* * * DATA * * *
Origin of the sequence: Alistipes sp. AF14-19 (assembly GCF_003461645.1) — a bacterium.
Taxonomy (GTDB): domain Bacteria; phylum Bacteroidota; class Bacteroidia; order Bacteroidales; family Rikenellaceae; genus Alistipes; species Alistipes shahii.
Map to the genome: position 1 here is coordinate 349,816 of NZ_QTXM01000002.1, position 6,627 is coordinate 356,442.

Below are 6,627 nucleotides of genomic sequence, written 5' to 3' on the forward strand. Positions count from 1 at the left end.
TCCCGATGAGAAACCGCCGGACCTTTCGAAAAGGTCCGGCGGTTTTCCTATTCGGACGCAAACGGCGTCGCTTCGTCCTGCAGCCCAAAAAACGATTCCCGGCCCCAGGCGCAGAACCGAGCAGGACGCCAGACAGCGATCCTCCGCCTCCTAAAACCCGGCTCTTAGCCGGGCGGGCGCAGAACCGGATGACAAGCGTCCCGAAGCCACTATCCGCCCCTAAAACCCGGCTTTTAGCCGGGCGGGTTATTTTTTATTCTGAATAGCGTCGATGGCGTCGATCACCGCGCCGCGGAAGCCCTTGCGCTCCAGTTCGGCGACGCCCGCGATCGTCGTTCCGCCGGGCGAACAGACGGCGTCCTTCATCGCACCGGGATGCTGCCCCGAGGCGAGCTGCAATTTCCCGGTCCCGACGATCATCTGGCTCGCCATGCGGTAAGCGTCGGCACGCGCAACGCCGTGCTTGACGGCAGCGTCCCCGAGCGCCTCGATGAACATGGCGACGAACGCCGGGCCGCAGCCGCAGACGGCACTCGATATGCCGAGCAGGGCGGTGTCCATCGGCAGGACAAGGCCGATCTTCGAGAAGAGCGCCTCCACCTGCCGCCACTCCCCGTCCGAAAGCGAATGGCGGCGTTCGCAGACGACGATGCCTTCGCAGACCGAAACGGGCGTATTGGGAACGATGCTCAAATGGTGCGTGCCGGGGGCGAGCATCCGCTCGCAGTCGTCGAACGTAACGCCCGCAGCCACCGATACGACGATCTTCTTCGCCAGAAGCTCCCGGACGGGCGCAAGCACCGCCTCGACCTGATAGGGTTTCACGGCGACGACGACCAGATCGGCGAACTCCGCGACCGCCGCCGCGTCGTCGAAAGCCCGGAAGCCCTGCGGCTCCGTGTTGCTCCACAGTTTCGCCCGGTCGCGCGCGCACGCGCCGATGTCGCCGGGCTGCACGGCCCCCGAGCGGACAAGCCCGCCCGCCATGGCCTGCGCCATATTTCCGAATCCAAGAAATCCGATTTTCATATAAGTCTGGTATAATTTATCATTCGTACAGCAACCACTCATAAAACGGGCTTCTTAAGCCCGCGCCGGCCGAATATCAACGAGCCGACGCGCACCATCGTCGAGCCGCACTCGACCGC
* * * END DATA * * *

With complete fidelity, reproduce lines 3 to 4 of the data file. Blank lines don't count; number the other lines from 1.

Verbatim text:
Map to the genome: position 1 here is coordinate 349,816 of NZ_QTXM01000002.1, position 6,627 is coordinate 356,442.

Below are 6,627 nucleotides of genomic sequence, written 5' to 3' on the forward strand. Positions count from 1 at the left end.